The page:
Thus, the atmosphere of mistrust emerges that does not make people happy in any professional environment. One of the physicians that was working for a large, for-profit, hospital group published in the online discussion that the goal for patient satisfaction in his hospital was always set at 100%. The goal for employee satisfaction… 27%, and it never got close to even that. The doctors’ satisfaction always hovered around 15%. Can an unhappy doctor make a patient happy?
A stiff hierarchical structure is the underlying problem in the majority of European Health organizations. It is going deep into the history of medical education when a medical student has for many years to be a silent apprentice, almost a servant, for his supervisor. In former times, this approach to educating the would-be doctors was partially justified: a physician should be able to do everything – from healing wounds to taking child delivery, and his decisions were solely based on his own experience and intuition. However, with the diversification of the modern European medicine and expertise going deep but narrow, unquestionable authorities coming from top to bottom could be dangerous.
The inability of openly sharing one’s concerns in regard to medical procedures, negligence of one’s colleagues observations together with the fear to speak up may lead to serious, sometimes fatal consequences. The results of the survey conducted late 1980s through the early 1990s by Australian researchers showed that the vast majority of medical errors, some 70‑80 per cent, are related to interactions within the health care team (Australian Commission on Safety and Quality in Health Care). Since that the Australian research team is prompting a range of initiatives. One of the most important is the “open disclosure” framework, under which patients and their families are told immediately when something has gone wrong. Slowly and painfully, it started bringing the results: overall, serious adverse events decreased by 10% in the five years to 2012. Of the 53 million patient interactions nationwide each year the chance of a serious medical error occurring has become significantly lower, at 0.000201% .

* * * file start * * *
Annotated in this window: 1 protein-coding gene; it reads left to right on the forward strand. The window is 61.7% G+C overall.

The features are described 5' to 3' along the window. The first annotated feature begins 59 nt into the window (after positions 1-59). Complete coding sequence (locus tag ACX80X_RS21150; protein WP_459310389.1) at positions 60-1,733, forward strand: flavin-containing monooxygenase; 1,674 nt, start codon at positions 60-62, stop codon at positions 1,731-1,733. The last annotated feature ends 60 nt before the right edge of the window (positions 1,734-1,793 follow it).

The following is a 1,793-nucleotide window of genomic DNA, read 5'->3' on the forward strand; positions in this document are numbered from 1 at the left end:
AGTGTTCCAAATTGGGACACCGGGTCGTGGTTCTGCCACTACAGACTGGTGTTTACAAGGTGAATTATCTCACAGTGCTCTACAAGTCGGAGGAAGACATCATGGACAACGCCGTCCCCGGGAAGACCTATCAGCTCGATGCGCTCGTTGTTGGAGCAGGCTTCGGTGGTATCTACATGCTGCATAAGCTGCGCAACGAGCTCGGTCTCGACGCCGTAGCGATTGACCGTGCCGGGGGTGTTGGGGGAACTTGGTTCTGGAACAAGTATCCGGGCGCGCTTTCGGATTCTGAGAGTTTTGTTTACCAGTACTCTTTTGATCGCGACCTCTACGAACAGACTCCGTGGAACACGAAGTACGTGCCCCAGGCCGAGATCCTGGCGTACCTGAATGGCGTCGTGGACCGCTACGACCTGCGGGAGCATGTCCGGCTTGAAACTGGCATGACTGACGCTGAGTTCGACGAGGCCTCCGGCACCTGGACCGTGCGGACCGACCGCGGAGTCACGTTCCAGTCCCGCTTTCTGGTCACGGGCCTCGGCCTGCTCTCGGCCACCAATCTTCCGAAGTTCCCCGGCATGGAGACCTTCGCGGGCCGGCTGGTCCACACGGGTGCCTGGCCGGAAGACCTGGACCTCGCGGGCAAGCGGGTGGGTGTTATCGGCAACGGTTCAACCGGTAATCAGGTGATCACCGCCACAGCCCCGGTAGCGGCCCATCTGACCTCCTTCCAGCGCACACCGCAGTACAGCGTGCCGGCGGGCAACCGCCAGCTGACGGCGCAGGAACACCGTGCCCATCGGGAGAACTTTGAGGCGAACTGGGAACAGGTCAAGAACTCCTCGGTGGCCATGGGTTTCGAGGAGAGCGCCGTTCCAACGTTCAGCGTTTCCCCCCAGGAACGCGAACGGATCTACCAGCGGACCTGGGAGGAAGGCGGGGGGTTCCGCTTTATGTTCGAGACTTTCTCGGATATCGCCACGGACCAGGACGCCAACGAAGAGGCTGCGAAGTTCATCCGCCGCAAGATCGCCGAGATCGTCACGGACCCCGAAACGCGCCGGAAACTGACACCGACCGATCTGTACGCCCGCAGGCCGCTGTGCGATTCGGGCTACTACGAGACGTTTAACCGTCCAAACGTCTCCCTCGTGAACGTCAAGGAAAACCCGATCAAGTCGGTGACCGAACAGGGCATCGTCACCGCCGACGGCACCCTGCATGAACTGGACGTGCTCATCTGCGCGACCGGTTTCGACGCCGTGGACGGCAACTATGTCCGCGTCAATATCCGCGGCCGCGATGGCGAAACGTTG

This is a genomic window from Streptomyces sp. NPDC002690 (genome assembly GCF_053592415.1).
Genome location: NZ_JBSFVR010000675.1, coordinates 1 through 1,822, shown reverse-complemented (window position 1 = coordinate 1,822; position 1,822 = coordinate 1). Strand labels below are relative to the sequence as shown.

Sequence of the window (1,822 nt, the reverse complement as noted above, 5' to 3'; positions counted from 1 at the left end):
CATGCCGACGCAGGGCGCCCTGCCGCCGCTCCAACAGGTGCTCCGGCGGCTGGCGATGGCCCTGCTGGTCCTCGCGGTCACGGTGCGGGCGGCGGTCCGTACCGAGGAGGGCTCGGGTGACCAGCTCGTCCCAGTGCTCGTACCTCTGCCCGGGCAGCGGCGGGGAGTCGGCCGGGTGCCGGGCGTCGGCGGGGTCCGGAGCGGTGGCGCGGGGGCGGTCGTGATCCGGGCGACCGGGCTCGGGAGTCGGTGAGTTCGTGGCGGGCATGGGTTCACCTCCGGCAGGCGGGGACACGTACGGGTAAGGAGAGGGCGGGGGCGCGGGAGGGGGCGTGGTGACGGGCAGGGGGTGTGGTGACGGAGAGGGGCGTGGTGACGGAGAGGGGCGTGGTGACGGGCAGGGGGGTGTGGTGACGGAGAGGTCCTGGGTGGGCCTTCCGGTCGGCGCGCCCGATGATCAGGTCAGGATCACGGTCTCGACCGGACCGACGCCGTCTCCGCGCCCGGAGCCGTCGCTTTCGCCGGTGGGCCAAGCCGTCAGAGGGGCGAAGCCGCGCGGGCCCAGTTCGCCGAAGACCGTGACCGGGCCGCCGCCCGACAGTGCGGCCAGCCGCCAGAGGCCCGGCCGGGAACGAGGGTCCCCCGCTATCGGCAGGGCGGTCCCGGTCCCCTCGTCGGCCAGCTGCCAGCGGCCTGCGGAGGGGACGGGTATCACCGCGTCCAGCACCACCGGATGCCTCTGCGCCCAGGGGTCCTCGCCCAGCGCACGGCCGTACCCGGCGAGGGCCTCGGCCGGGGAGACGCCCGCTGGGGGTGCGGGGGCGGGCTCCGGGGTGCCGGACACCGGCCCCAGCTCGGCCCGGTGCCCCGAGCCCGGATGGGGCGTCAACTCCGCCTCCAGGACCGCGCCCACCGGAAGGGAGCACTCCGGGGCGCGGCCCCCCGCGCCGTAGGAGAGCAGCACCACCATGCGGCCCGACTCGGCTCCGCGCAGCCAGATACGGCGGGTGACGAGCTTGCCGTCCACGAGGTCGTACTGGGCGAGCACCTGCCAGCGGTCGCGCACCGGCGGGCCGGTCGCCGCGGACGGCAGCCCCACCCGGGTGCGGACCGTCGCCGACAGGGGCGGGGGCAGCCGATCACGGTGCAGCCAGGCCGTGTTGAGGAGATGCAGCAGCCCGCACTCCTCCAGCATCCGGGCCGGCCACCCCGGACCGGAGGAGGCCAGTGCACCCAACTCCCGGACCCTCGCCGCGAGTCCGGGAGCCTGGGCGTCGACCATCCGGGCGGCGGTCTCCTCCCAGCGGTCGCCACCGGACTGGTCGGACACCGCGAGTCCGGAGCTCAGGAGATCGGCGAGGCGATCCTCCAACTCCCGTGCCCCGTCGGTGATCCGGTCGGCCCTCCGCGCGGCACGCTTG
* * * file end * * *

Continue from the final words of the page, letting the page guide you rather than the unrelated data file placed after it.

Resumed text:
Nevertheless, the authoritarian, hierarchical structure still prevails in the medical environment and the majority of medical schools. A UCLA study UCLA study found that 85 percent of all third-year medical students had been subjected to bullying based on medical hierarchy. Another study published in 2012 and conducted over the course of 13 years at the University of California, Los Angeles David Geffen School of Medicine, showed that more than 50 per cent of medical students across the US said they experienced some form of mistreatment. The implications could be wide ranged. People bullied in their youth, later derive fear to speak up. To compensate for the loss of self-esteem they may tend to oppress others who are junior and socially weaker than they are. They may also choose to ignore their professional duty to protect the patients’ interests and safety for the sake of maintaining good relationships with their supervisors.
Thus, the researchers from the Maimonides Medical Center in New York have run the experiment among 55 students who had to go through a laparoscopic surgery simulator. Half of the students were encouraged to speak up their minds on the procedure whereas others were instructed to do what the supervisor was telling them. Subsequently, a surgical mistake was deliberately made by the senior surgeon when he instructed students to cut without burning. The students in the encouraged group were significantly more likely to speak up (23 of 28 [82%]) vs. 8 of 27 [30%] from the group that was told just to follow the supervisor’s instructions.
To interrupt the domino effect of silence and submissiveness, it is important to encourage medical students to flag errors on their patients behalf when the students are still full of humanistic aspirations and Hippocratic Oath to ”preserve the purity of my life and my arts” is not yet poisoned by a professional cynicism.
If the authoritarian culture of obedience and blame will prevail in medical environment, we shall see more and more Chief Medical Doctors ignoring the opinions of their assistants, more physicians neglecting nurses and disregarding their patients. The result will be an increased miscommunication between medical teams leading to the enhancement of medical errors ratio and eventually putting patients under a high risk.